5. Nov 2, 2011 #5

    shearclass

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    I was about to ask who David was, but now i know it's Daddy Pig.

    Moley, for the 20th time, thanks for your help, I'll read through that post a couple of times before starting my next wine.

    Also, Thanks for your extra information David, I'll have to read it a couple of times i think before i get my head around it all.

    What i have done for the few country wines I've attempted is add fruit and sugar and water and acids etc to a bucket, add campden tablet(s), add pectolase, ferment for 5 - 7 days, strain into another fermentor and proceed as normal. Therefore i have sugar and whole fruit in from the start.

    I am happy to be told there is a better way of diong this, I've just been following recipes.
     
  6. Nov 2, 2011 #6

    shearclass

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    Any approximation of 'a significant amount' here? My example

    10 litres of water
    6.4 kg bitter crab apples
    2.2kg sugar
    500g sultanas

    I wouldn't normally use that much sugar + raisens, but i thought i had used too much water in 10 litres, thinking i would get juice from the apples too, so in order to avoid weak wine iaded extra 200g sugar plus 500g sultanas.

    However, after fermenting on the pulp, straining, fermenting in a bucket for a couple of weeks, then racking into demi johns, I only had 7 - 7.5 litres :hmm: so i assume i probably lost a bit of sugar in the straining/racknig process?


    I guess I need to refine my technique. On the other hand, if I have lost some sugar, I may not have ruined my wine by adding too much. I was concerned that it wasn't going to ferment out to dry, thinking all the sugar added would produce too high level of alcohol for yeast to finish off. However, if some sugar has been lost, maybe i will be ok.
     
  7. Nov 2, 2011 #7

    Cussword

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    So,,,, Strain, add sugar (or sugar syrup), then take your starting gravity. Please tell me that's right, as I've been doing that for nearly two years :pray:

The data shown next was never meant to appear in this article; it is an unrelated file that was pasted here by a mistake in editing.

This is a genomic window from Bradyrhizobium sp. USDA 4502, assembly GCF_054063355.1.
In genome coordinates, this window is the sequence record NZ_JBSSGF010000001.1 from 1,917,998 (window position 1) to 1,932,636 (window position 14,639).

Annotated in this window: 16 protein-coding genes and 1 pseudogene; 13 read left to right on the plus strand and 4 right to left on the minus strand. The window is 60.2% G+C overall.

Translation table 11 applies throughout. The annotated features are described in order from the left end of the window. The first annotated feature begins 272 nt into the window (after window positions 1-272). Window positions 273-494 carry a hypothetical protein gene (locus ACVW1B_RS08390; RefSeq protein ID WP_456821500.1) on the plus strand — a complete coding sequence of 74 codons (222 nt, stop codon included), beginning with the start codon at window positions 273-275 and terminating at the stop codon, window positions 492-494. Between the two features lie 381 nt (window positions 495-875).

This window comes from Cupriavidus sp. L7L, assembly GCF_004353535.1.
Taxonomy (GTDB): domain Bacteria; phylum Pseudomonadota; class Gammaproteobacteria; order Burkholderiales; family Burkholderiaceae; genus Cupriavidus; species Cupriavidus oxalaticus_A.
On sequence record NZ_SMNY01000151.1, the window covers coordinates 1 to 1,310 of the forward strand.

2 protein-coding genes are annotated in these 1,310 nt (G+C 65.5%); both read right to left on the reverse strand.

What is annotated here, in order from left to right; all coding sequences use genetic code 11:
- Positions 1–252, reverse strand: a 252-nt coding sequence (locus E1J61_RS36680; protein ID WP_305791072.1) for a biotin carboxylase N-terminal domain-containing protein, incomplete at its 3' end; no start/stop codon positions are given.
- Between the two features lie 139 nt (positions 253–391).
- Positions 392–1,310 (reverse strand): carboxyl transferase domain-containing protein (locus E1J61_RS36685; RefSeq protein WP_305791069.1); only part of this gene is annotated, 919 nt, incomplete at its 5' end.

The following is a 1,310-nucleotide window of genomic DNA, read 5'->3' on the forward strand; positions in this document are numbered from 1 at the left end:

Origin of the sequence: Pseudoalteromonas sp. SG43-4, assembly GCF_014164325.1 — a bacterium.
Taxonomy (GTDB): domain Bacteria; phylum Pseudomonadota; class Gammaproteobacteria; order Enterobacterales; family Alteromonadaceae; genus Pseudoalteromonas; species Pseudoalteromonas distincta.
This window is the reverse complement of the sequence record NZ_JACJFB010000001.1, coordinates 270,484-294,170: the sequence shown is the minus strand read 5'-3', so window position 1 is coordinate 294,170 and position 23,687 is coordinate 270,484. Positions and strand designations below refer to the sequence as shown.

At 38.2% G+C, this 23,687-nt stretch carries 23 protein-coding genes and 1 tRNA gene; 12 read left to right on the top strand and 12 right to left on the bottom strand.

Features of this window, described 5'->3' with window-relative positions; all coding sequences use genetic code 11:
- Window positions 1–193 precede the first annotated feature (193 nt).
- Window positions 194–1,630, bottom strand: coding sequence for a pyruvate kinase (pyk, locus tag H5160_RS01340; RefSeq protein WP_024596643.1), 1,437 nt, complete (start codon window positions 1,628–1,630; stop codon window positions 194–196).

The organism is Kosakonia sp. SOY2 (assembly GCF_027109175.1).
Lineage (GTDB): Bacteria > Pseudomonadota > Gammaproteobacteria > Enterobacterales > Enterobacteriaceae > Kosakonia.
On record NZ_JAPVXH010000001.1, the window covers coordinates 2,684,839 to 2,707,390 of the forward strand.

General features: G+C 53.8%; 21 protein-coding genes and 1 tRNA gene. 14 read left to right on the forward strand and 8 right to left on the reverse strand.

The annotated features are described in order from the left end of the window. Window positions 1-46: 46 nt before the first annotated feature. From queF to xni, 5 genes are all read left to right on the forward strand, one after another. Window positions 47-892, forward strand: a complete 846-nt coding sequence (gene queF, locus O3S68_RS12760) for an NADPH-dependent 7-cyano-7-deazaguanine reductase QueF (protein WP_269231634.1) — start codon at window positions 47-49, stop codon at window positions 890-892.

8. Nov 2, 2011 #8

    Moley

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    Depends when you add your yeast, if you're fermenting on the pulp then most of the fruit sugars will already have been used up by the time you strain it, so your SG reading won't be able to take those into account.
     
  9. Nov 2, 2011 #9

    Cussword

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    So far I've never added yeast to the pulp, I've strained then started from then. Is that the wrong way, or just another way?
     
  10. Nov 2, 2011 #10

    Moley

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    Assuming that in most cases we're going to be talking about country wines from fruits, you are usually going to use either campden tablets or boiling water to kill of any bugs and wild yeasts. Your must is then going to cool down or the effects of the CTs will rapidly diminish.

    That is then going to leave you with a bucketful of sweet, fruity water.

    That is absolutely screaming out for infection, and the best way to safeguard is to infect with an organism of our own choice (winemaking yeast) as soon as the temperature is suitable or certainly within 24 hours.
     
  11. Nov 2, 2011 #11

    Cussword

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    Point taken, thanks :thumb: